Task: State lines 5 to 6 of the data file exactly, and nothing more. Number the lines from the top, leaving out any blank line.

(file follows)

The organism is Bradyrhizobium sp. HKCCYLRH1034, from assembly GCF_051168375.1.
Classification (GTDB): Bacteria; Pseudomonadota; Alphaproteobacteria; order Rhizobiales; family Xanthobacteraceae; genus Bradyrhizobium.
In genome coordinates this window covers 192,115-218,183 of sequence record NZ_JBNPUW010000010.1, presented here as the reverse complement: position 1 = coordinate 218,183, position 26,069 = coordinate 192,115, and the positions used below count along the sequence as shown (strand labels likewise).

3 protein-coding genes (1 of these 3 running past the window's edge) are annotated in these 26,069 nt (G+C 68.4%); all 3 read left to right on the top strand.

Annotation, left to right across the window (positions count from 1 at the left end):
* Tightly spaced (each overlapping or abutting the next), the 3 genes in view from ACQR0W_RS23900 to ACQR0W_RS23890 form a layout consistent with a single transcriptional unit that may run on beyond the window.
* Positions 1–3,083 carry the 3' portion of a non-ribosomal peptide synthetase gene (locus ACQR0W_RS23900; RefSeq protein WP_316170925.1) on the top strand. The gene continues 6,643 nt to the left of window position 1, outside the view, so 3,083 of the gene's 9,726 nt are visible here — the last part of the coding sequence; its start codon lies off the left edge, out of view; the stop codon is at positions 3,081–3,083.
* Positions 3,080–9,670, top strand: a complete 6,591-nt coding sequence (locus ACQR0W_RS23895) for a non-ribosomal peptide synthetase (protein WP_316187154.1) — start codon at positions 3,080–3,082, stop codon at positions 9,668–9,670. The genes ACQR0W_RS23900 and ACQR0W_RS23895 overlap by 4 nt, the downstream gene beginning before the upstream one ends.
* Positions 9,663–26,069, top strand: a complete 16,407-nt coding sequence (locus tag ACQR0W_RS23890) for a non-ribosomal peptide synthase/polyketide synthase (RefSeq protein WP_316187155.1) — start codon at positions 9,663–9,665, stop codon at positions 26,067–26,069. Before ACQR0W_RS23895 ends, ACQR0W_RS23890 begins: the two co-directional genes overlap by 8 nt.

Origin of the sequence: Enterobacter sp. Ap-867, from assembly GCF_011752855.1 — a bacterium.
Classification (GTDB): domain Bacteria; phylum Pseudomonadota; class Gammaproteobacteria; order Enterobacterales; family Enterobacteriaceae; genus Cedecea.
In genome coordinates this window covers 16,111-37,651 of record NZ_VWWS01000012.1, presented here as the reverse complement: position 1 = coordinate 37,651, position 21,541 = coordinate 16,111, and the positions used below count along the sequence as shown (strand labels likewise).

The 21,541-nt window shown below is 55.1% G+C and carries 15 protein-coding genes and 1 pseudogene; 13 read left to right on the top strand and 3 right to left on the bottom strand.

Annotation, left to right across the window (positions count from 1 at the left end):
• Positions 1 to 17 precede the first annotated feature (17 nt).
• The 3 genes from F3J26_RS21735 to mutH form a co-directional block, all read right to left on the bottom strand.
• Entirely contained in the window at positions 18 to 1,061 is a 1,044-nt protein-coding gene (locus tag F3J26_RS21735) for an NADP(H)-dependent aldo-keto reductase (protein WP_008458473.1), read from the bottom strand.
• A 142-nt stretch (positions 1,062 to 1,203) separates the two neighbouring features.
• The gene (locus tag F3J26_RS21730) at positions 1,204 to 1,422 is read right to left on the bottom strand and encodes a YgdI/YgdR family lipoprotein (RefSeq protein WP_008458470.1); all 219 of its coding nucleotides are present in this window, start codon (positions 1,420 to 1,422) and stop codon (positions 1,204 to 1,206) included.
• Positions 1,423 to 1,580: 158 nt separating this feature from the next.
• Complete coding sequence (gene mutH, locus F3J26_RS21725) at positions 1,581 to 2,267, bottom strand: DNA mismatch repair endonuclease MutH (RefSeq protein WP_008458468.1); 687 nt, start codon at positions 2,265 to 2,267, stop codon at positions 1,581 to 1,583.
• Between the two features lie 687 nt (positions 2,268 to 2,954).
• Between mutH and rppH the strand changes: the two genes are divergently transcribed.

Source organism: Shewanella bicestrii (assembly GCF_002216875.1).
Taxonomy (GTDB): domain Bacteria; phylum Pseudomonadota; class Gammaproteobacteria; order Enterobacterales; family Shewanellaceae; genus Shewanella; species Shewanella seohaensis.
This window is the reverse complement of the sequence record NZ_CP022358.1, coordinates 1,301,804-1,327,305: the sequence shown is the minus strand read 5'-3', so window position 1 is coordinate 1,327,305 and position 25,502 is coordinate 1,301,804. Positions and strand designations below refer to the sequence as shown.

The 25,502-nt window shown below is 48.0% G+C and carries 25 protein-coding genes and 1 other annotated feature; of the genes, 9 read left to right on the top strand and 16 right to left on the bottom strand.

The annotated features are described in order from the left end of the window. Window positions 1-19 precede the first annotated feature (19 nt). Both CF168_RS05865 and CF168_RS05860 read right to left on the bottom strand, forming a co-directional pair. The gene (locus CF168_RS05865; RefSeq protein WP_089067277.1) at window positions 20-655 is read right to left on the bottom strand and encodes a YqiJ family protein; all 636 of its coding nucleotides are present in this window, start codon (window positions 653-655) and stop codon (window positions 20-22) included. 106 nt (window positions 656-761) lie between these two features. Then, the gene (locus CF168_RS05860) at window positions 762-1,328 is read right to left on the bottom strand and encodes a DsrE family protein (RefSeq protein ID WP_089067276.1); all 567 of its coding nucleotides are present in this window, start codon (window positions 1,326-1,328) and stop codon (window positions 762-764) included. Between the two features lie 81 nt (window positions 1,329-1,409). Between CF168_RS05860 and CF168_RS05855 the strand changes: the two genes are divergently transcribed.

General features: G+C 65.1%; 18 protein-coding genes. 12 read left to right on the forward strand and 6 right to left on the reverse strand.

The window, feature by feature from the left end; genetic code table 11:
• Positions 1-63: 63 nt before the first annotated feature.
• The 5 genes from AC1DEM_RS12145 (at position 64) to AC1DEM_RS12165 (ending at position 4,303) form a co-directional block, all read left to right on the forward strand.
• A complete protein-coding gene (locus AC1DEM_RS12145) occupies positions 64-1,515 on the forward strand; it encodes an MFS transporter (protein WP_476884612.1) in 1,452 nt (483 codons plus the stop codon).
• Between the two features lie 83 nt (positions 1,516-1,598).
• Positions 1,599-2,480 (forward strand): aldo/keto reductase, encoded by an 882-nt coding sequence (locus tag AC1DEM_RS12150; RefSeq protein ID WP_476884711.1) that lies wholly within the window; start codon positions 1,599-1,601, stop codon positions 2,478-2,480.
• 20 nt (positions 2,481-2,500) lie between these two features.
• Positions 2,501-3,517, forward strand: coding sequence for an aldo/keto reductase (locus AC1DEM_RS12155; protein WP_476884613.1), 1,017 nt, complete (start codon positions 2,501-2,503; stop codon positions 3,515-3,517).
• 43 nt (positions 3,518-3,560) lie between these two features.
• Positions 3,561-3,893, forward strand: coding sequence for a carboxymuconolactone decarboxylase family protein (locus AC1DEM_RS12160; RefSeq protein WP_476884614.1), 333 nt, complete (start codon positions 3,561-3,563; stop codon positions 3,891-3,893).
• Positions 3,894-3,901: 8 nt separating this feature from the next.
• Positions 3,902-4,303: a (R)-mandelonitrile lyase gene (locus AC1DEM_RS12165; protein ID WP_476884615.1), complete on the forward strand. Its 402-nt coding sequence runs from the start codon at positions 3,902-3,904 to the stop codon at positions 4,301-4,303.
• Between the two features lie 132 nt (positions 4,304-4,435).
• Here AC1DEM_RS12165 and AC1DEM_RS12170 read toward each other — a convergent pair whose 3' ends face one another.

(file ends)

Annotation, left to right across the window (positions count from 1 at the left end):
* Tightly spaced (each overlapping or abutting the next), the 3 genes in view from ACQR0W_RS23900 to ACQR0W_RS23890 form a layout consistent with a single transcriptional unit that may run on beyond the window.